The Indianapolis Colts have announced that they will go beyond the new NFL 85% blackout policy and voluntarily raise it to 100% sending most Colt fans into an Irsay hating frenzy. Most invoke the “Our tax dollars payed for that new stadium of yours and now you’re not going to let us watch unless we fill it” opinion. This is a PR move by the Colts that may prove disastrous.
Most people in Indianapolis and the surrounding areas can not afford single game prices let alone shelling out thousands of dollars for a full home season. I’m not going to quote the total cost for a full day of Colts football for a family of four because in all actuality I don’t know. But “it ain’t chump change”, as the saying goes. Holding the fans of a team that the tax payers feel like they paid for hostage when you just finished with the worst record in the league, released a legend, gutted the rest of the team and are trying to re-face the franchise just doesn’t make sense to me.
One of the main reason the Colts front office is giving is the fact that the team would have to shell out 50% of any tickets sold over the NFL’s 85% policy to the visiting team if you televise a game in which you don’t’ sell out to that 85%. On that basic computation it would be a small price to pay to showcase a new team to future season ticket buyers who CAN afford it. But it’s not even that bad. Nate Dunlevy of Bleacher Report spells it out in this response from a disgruntled Colt’s fan comment on his blog:
Cody Hughesposted about 4 hours ago Contributor I
$385k was quick math, but I’m getting my number based on the remaining 15% of seats. Lucas Oil holds 70,000, so roughly 10,100 seats. Average ticket price is $73 for a Colts game according to SeatGeek. I’m not a mathematician, but if the Titans show up and get 50 cents on the dollar after 85%. That is more in the ball park of $368,650 paid to Tennessee for a game in which they didn’t contribute to selling tickets. Nowhere near…$10k per game.
Nate Dunlevyposted about 4 hours ago Featured Columnist II
@Cody: No, the number is not 85%. That’s wrong.
First, the percentage is set by the team. The Colts have already sold around 94-97% of tix, so they wouldn’t have to set the bar lower than 98%.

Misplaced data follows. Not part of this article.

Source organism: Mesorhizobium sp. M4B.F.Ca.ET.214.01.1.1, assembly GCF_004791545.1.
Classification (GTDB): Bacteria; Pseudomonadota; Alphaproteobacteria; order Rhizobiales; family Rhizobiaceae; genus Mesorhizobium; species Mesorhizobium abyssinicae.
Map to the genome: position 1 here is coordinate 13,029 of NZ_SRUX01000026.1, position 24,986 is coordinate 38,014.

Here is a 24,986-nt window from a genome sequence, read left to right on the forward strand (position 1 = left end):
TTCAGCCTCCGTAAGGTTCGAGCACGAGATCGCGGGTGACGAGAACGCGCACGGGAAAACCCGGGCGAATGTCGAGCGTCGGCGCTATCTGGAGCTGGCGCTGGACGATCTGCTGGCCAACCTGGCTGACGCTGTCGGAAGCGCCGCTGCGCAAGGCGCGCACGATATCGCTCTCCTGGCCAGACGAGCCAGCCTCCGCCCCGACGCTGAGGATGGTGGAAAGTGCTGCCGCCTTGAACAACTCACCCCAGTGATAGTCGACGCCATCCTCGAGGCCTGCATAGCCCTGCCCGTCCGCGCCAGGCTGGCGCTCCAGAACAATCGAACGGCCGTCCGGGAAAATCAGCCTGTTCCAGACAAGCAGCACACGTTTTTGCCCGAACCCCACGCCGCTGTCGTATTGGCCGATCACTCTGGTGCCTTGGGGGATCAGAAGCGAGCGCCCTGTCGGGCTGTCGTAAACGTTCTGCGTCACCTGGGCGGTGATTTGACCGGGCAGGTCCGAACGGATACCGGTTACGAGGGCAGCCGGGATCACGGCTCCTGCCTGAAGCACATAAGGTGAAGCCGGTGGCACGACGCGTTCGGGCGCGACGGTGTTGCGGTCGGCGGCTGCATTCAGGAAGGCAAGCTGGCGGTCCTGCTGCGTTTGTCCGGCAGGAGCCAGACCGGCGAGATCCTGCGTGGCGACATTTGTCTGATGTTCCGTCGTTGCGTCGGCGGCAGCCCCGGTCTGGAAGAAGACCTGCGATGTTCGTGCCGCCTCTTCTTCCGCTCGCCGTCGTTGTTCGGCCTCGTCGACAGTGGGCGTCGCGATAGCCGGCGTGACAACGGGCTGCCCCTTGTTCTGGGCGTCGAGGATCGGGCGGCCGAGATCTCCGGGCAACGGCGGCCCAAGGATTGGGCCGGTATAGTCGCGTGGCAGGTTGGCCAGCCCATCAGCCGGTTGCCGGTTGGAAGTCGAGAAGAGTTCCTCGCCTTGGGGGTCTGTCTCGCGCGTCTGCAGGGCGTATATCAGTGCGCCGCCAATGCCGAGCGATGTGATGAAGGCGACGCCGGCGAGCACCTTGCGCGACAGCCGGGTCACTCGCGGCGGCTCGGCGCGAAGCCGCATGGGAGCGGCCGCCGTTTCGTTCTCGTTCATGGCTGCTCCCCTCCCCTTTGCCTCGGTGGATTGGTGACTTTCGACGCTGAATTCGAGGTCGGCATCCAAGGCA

Second, the stadium seats 64K, but not all of those count toward the blackout.
The actual blackout number is closer to 54K after luxury tickets are removed.
Third, the vast majority of the tickets remaining are the cheapest ones with a face of $38-48.
Fourth, the Colts ALREADY PAY 34% to the visitors on those tickets. So, the difference is not 50% over zero. It’s 50% over 34%.
Even if the Colts paid for the black out where they stand now, it’s around 2k tickets.
EVEN at that number, the total comes to about $120K or 15K a game.
Of course the actual total would be less than that because they’d never set the bar for 2K tix.
Jim Irsay does a lot of things that make people say “Uh, what?”, but this goes beyond any kind of logic that I can think of. I’m not a smart man (just ask my wife), but if I’m the owner of a team that is trying to gain the support of an already considered fair weather fan base (as stated by every non-Colt fan on the internet comment circuit), I sure as hell would not anger them further by taking away the only opportunity most fans get to see the product I’m trying to sell. It’s a slap in the face, plain and simple.
About the Author
Written by Rich Marchione
I have lived in Indiana most of my life with the exception a stint in the Marine Corps in the early 80's. I currently live in Anderson, IN, where the Colts camp out for the summer. I have followed the Colts since the Jeff George days. Back then you had to go to the game to watch them because they weren't very good and around Indiana basketball was king, so they were never on television. Then Peyton showed up and the rest was history. Now he's gone and we start a new era. I am excited about all the new changes and will be following them closely. I am married to Cynthia Marchione, I have one daughter, Kaylee and three step-children, Jason, Autumn and Nikki. I also have eight grandchildren.